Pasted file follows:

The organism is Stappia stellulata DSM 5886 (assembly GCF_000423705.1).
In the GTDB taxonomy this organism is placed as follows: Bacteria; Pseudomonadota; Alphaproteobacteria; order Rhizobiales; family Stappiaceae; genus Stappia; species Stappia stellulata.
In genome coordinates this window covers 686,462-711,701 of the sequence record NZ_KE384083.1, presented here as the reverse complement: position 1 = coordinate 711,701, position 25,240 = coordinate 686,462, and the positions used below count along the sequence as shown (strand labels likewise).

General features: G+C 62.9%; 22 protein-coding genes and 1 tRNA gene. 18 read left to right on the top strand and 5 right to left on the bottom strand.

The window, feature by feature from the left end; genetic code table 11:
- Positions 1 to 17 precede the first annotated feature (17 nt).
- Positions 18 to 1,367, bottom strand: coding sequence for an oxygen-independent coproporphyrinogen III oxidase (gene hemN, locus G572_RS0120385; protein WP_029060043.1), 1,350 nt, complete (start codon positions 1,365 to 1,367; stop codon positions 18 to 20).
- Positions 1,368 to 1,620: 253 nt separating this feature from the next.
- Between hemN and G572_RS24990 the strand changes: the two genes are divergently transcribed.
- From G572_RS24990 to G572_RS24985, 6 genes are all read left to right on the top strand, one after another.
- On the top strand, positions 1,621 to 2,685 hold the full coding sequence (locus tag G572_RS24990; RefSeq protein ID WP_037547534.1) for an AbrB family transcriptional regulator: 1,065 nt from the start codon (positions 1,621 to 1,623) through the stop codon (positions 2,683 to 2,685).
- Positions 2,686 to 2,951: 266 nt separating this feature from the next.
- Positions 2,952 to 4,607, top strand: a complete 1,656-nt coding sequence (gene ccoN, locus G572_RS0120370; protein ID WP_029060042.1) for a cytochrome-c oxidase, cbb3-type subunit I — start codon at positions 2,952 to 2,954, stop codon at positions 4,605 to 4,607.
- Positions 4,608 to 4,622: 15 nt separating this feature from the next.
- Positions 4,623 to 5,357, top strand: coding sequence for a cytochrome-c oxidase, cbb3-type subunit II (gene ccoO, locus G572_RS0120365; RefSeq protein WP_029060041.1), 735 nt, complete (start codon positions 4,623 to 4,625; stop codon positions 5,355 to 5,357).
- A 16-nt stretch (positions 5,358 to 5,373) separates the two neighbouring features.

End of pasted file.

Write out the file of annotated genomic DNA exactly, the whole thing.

The organism is Stappia stellulata DSM 5886 (assembly GCF_000423705.1).
In the GTDB taxonomy this organism is placed as follows: Bacteria; Pseudomonadota; Alphaproteobacteria; order Rhizobiales; family Stappiaceae; genus Stappia; species Stappia stellulata.
In genome coordinates this window covers 686,462-711,701 of the sequence record NZ_KE384083.1, presented here as the reverse complement: position 1 = coordinate 711,701, position 25,240 = coordinate 686,462, and the positions used below count along the sequence as shown (strand labels likewise).

General features: G+C 62.9%; 22 protein-coding genes and 1 tRNA gene. 18 read left to right on the top strand and 5 right to left on the bottom strand.

The window, feature by feature from the left end; genetic code table 11:
- Positions 1 to 17 precede the first annotated feature (17 nt).
- Positions 18 to 1,367, bottom strand: coding sequence for an oxygen-independent coproporphyrinogen III oxidase (gene hemN, locus G572_RS0120385; protein WP_029060043.1), 1,350 nt, complete (start codon positions 1,365 to 1,367; stop codon positions 18 to 20).
- Positions 1,368 to 1,620: 253 nt separating this feature from the next.
- Between hemN and G572_RS24990 the strand changes: the two genes are divergently transcribed.
- From G572_RS24990 to G572_RS24985, 6 genes are all read left to right on the top strand, one after another.
- On the top strand, positions 1,621 to 2,685 hold the full coding sequence (locus tag G572_RS24990; RefSeq protein ID WP_037547534.1) for an AbrB family transcriptional regulator: 1,065 nt from the start codon (positions 1,621 to 1,623) through the stop codon (positions 2,683 to 2,685).
- Positions 2,686 to 2,951: 266 nt separating this feature from the next.
- Positions 2,952 to 4,607, top strand: a complete 1,656-nt coding sequence (gene ccoN, locus G572_RS0120370; protein ID WP_029060042.1) for a cytochrome-c oxidase, cbb3-type subunit I — start codon at positions 2,952 to 2,954, stop codon at positions 4,605 to 4,607.
- Positions 4,608 to 4,622: 15 nt separating this feature from the next.
- Positions 4,623 to 5,357, top strand: coding sequence for a cytochrome-c oxidase, cbb3-type subunit II (gene ccoO, locus G572_RS0120365; RefSeq protein WP_029060041.1), 735 nt, complete (start codon positions 4,623 to 4,625; stop codon positions 5,355 to 5,357).
- A 16-nt stretch (positions 5,358 to 5,373) separates the two neighbouring features.